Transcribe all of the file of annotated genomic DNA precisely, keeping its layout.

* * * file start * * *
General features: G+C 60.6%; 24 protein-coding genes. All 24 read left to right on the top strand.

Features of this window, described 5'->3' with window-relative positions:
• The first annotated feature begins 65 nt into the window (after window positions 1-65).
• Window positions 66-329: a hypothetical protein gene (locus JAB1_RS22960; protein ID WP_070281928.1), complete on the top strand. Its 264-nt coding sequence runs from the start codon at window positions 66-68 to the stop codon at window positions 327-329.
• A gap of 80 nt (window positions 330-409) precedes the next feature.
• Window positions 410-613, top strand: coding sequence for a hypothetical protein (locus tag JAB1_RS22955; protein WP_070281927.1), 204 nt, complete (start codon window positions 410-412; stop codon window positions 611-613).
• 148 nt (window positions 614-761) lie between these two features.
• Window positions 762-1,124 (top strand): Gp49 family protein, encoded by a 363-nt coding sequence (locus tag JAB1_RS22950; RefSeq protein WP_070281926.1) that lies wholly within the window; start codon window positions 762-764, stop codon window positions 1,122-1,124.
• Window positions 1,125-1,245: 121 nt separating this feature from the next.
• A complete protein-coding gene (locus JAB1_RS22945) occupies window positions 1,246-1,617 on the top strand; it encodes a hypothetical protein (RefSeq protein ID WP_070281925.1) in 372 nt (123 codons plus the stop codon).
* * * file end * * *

General features: G+C 60.6%; 24 protein-coding genes. All 24 read left to right on the top strand.

Features of this window, described 5'->3' with window-relative positions:
• The first annotated feature begins 65 nt into the window (after window positions 1-65).
• Window positions 66-329: a hypothetical protein gene (locus JAB1_RS22960; protein ID WP_070281928.1), complete on the top strand. Its 264-nt coding sequence runs from the start codon at window positions 66-68 to the stop codon at window positions 327-329.
• A gap of 80 nt (window positions 330-409) precedes the next feature.
• Window positions 410-613, top strand: coding sequence for a hypothetical protein (locus tag JAB1_RS22955; protein WP_070281927.1), 204 nt, complete (start codon window positions 410-412; stop codon window positions 611-613).
• 148 nt (window positions 614-761) lie between these two features.
• Window positions 762-1,124 (top strand): Gp49 family protein, encoded by a 363-nt coding sequence (locus tag JAB1_RS22950; RefSeq protein WP_070281926.1) that lies wholly within the window; start codon window positions 762-764, stop codon window positions 1,122-1,124.
• Window positions 1,125-1,245: 121 nt separating this feature from the next.
• A complete protein-coding gene (locus JAB1_RS22945) occupies window positions 1,246-1,617 on the top strand; it encodes a hypothetical protein (RefSeq protein ID WP_070281925.1) in 372 nt (123 codons plus the stop codon).